Officials sensitise various platforms about smuggling unauthorised items into correctional facilities; failing which disciplinary action is taken against them; further confiscation upon discovery either from the member of the public or official or an inmate as well as arrests are being effected upon such discovery. Problems of smuggling in of contraband including cellphones continue as I indicated in my earlier response, to be a challenge. And I have also indicated that although we have introduced a number of interventions, strategies and facilities to assist us in countering these incidents the challenge continues to persist.



We are looking at the introduction of modern technology in this regard to assist us and I can report to the House that as recent as this past week we have uncovered a syndicate that was using cell phone technology in the committing of offenses impacting on members of the public. And we will continue working with other law enforcement agencies, State Security Agency, the National Prosecuting Authority, the Hawks and others to ensure that we deal with this challenge at a multi-prompt level. I thank you.



Ms G O OLIPHANT: Thank you, Chair. I heard the Minister when he said there is action, I want to understand – there was this law, Minister, where the prison warders was taking the inmates to the phone booth, are the Telkom phone booths still there? Or that law is now dead because people are doing things from inside. You know this thing goes with the number – you understand when I say with a number. So they do the number from inside is going around in the community; now I want to understand as to where is the law of the phone booth whereby the prison warder would be standing there and listen to what the inmate is saying?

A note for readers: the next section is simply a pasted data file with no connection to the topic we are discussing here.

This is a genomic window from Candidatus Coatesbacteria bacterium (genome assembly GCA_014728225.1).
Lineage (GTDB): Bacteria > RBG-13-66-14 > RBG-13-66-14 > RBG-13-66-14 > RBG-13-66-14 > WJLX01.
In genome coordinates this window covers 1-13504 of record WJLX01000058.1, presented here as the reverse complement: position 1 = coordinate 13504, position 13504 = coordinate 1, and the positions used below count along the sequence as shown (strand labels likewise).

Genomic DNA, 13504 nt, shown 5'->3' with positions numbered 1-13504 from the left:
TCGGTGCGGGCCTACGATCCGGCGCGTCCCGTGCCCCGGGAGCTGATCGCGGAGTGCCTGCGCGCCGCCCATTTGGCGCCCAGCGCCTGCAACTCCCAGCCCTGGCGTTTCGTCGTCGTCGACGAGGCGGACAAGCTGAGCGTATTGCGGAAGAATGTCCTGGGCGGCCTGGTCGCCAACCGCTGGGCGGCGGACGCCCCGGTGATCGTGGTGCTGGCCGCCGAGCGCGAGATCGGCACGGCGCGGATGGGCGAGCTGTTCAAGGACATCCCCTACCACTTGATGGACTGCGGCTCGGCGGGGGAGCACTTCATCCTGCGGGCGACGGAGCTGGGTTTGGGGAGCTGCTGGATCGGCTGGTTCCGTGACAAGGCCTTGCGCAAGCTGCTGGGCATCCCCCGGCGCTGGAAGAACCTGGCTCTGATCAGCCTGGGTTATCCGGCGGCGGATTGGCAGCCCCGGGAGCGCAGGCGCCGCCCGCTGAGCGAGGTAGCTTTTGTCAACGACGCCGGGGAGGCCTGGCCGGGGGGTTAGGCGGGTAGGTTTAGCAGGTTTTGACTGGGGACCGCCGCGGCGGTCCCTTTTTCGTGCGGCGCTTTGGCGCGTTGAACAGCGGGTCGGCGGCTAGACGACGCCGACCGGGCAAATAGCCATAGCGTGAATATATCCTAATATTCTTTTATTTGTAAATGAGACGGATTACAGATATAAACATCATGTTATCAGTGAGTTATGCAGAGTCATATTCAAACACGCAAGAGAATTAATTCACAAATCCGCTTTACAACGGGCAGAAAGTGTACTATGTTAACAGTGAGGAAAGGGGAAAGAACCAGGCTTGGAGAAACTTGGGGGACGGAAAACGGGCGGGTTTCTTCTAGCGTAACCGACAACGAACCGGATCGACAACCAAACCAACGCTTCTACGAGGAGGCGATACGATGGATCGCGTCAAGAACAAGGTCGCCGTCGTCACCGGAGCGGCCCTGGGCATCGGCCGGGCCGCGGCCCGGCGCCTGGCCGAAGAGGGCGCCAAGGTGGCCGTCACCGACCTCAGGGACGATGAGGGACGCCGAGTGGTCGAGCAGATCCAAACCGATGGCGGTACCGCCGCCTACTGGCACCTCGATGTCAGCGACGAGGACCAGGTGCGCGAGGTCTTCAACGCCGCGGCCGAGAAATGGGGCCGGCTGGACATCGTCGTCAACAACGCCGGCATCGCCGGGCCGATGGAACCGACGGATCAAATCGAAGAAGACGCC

receive calls from inmates from time to time at correctional facilities from the Telkom numbers. I don’t know whether they call from the booths or from any other source. I also receive SMSes and Whatsap messages from time to time and I am not sure whether those would be coming from inmates or from inmates directly or from their relatives or friends outside of prison – you know – raising concerns, etc.



I always refer those to the officials in the department and of course it’s part of their responsibility because they usually have the cellphone number as to the person who would possible be



approaching me because they have a grievance that they want me to address. So, I always advise the officials to also check whether this cellphone that has been used is part of the contraband and the message could have been sent from a correctional facility or not. [Interjections.] Eh, let me not go there.



However, so far we know that from time to time there is confiscation of large numbers of cellphones from our correctional facilities we will not deny that. In fact, the hon member earlier on gave specific number of an incident contraband which included cellphones was recovered at Pollsmoor prison on a search. So, those are ongoing searches and disciplinary action is taken against both inmates and officials where officials are involved to ensure that we continue to wage the struggle.